ATHENS – His teammates and coaches marvel that Todd Gurley doesn’t seem like a freshman, and the Georgia tailback is piling up statistics that quantify their point.
Two-thirds of the way through the regular season, Gurley is on pace to become just the second true freshman in Georgia football history to rush for 1,000 yards. His most impressive game yet — 118 yards on 27 fumble-free carries against a Florida defense that had not allowed a 100-yard rusher all season — lifted Gurley’s rushing total to 740 yards, which projects to 1,110 by the end of the regular season.
That would rank behind only you-know-who among first-year Bulldogs.
Herschel Walker ran for 1,616 yards in Georgia’s national-championship season of 1980, but the next most rushing yards by a UGA first-year freshman is Rodney Hampton’s 890 in 1987. One caveat: Knowshon Moreno ran for 1,334 yards in his debut season in 2007, but Moreno was a redshirt freshman at the time, having already spent a full year in the Georgia program.
Gurley arrived this past summer, made a strong impression in preseason camp and proceeded to run for 100-plus yards in five of his first eight games.
Ask around the team about him, and the same message echoes.
Senior wide receiver Tavarres King: “He’s just a guy who is way ahead of his years, in my eyes. I don’t feel like he’s a freshman. It’s crazy, because he doesn’t act like a freshman and he doesn’t play like one.”
Offensive coordinator Mike Bobo: “He does not seem like a freshman running back. He doesn’t have a freshman body. He’s physically like a grown man already. And the maturity he has, the way he approaches practice and the mental approach he has in a game to be able to do what we do, (shows) how special he is.”
Quarterback Aaron Murray: “Usually freshmen might be a little shy, but he’s very vocal, making sure guys are staying pumped up, getting excited. He definitely doesn’t act like one at all.”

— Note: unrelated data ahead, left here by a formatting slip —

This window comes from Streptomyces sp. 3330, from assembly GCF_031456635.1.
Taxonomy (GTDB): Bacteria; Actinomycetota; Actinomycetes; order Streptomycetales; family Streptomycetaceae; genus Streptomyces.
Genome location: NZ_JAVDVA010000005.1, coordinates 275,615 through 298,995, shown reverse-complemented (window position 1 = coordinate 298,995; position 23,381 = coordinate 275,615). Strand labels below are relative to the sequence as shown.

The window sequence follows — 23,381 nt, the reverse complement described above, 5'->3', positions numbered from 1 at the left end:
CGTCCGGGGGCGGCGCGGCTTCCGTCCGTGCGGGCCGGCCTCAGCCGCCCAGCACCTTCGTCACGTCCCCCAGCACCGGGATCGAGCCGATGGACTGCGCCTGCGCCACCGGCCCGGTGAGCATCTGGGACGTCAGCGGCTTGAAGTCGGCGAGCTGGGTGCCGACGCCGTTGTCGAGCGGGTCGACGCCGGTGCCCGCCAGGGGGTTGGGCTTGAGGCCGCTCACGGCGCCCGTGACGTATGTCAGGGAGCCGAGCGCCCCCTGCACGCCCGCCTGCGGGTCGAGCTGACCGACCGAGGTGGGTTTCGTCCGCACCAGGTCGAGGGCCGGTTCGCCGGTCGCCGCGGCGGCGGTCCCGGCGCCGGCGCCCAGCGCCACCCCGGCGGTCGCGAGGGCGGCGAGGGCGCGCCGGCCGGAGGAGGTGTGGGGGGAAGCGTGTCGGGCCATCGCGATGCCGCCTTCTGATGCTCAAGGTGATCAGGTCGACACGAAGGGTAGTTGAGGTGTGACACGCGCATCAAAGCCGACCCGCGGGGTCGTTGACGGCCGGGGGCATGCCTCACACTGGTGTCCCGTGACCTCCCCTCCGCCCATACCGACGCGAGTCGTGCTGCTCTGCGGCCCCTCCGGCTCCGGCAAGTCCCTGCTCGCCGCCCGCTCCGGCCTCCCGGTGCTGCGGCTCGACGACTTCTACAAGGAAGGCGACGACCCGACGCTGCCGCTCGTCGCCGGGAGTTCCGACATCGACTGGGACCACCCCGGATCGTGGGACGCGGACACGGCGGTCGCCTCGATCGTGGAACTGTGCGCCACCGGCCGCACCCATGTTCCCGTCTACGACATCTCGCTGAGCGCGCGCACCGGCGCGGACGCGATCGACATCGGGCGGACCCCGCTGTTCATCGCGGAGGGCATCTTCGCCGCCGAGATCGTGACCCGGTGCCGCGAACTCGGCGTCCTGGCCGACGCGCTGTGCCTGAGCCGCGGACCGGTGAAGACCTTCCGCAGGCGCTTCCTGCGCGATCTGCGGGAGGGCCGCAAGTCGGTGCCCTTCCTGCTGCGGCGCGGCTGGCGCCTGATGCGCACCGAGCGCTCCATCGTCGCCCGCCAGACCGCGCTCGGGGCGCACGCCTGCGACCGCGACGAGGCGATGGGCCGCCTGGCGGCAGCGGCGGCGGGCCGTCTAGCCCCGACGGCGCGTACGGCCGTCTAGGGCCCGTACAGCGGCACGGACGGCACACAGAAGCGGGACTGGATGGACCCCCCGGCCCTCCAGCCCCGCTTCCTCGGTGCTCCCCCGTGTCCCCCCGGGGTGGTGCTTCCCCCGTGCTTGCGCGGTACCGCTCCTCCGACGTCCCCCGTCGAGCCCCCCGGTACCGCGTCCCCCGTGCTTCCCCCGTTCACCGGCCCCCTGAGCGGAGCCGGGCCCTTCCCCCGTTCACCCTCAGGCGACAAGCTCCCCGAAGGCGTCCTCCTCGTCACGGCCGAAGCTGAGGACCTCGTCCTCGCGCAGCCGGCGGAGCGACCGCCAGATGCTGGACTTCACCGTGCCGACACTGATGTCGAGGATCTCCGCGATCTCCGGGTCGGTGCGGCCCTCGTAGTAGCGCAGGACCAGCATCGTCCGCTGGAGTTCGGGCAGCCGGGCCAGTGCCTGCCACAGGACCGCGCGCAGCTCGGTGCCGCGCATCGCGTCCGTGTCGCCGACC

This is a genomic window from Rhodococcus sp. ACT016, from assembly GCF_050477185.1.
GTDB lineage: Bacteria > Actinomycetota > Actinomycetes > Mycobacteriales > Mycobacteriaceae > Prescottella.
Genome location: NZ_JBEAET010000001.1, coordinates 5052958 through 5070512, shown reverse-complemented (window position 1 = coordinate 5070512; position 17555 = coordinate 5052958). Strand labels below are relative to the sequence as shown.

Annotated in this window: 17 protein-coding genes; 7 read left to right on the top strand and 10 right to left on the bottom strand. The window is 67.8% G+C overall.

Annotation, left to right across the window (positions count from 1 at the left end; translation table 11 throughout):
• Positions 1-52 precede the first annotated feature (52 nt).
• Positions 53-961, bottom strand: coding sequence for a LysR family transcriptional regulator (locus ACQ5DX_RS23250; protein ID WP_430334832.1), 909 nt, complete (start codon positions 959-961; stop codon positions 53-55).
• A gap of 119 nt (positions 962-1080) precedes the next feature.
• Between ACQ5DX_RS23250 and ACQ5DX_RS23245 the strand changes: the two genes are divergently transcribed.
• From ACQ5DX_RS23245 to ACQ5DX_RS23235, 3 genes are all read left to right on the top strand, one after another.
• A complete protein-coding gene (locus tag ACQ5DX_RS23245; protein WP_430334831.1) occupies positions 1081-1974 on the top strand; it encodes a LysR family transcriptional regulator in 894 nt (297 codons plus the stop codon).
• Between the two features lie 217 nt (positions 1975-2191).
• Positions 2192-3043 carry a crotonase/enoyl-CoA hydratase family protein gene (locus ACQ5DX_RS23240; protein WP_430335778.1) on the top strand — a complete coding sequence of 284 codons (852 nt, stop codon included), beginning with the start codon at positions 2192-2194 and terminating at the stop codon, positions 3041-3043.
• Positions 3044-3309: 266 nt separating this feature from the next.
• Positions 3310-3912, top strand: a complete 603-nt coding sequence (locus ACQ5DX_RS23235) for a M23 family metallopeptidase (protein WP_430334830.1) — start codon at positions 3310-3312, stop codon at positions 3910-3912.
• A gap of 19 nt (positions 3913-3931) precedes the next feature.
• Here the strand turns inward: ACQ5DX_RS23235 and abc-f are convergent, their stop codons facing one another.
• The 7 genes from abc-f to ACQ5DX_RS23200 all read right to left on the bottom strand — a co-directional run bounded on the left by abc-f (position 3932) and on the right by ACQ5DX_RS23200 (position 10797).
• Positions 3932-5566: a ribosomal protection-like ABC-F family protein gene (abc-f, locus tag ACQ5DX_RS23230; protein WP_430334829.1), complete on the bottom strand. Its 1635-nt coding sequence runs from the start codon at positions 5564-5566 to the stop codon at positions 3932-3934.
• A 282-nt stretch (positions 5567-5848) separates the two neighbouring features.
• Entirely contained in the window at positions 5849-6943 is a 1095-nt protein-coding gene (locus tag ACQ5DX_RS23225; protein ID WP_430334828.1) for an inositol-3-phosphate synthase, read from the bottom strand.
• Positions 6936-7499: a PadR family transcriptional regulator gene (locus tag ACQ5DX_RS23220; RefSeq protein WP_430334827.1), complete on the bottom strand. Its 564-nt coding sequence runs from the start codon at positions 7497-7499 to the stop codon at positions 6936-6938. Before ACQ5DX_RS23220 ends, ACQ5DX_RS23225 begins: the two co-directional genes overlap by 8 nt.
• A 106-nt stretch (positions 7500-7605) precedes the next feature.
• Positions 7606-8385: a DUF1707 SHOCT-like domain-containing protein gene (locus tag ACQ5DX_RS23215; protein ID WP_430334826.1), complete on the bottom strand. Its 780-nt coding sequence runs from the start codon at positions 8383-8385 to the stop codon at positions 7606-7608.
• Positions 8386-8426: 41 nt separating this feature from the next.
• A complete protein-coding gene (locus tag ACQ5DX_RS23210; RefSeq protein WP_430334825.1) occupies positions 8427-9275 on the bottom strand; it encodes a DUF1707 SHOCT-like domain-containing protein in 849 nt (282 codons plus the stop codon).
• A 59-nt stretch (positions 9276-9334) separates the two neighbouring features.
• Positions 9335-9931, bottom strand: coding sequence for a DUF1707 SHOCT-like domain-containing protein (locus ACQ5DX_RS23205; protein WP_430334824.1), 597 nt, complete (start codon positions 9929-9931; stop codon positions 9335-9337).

Gurley’s reaction to all of that: “I guess they just have confidence in me. I’m thankful for that.”
The hoopla surrounding Gurley had started to subside a bit at this time a week ago. After 130-yard rushing games against Vanderbilt and Tennessee, he had been held to 39 by South Carolina and 47 by Kentucky, raising some questions about how he’d fare against a Florida defense that ranked No. 10 nationally against the run.
The 6-foot-1, 218-pound Gurley fared very well, reigniting the hoopla by running powerfully and physically in a game in which space was hard to find.
“I thought (Gurley’s performance) was probably underrated as far as what people talked about at the end of the game,” Georgia coach Mark Richt said. “There are so many things to talk about in that game, but … it was a tremendous performance. To have that many carries against that physical of a defense and to average 4.4 (yards) without really having a long run, that was a heck of a game. And his ball security was tremendous.”
One other thing impressed Richt: Gurley was “stung” by a hard hit early in the game but “just didn’t say much about it. Just kept going.”
Running backs coach Bryan McClendon said the game “really showed a lot” about Gurley, “just him being up to it and being able to do it.” McClendon said Gurley and fellow freshman tailback Keith Marshall “know the importance of preparing and doing things the right way in practice if they want to get the outcome in the game.”
The Florida game left Gurley third in the SEC in rushing, 53 yards off the league lead, and Georgia positioned to reach the SEC Championship game if it wins at home against Ole Miss on Saturday and at Auburn on Nov. 10.
“That’s why I came here,” said Gurley, from Tarboro, N.C. “I knew it was a great team that went to the SEC Championship last year and dreamed big. Why not me, being a freshman, dream big with them?”
Gurley had one moment of over-exuberance against the Gators. After giving Georgia an early lead on a strong 10-yard touchdown run, he did a “Gator chomp” in the end zone and was flagged for unsportsmanlike conduct.
“Coach Bobo asked me (after the game), ‘What the heck was that?’” Gurley said. “I told him, and he was, like, ‘That’s stupid.’
“It was a celebration I got from (teammate) Blake Tibbs. He did it last year in a high school game (against an opponent that had a Florida-bound player). I liked it, so I got in the end zone and thought of it.”
Call it his freshman moment.
And now a veteran moment: As the chatter continued early this week about the win over the Gators, Gurley declared, “Time to move on now.”
– Tim Tucker
The top 10 rushing seasons by UGA first-year freshmen (redshirt freshmen not included):
Player Year Yards
Herschel Walker 1980 1,616*
Rodney Hampton 1987 890
Thomas Brown 2004 875
Isaiah Crowell 2011 850
Todd Gurley 2012 740**
Keith Henderson 1985 731
Washaun Ealey 2009 717
Garrison Hearst 1990 717
Danny Ware 2004 692
Tim Worley 1985 627
* – Walker’s total set the NCAA freshman record at the time; the record now is held by Adrian Peterson, who had 1,925 rushing yards as an Oklahoma freshman in 2004.
** – with four regular-season games remaining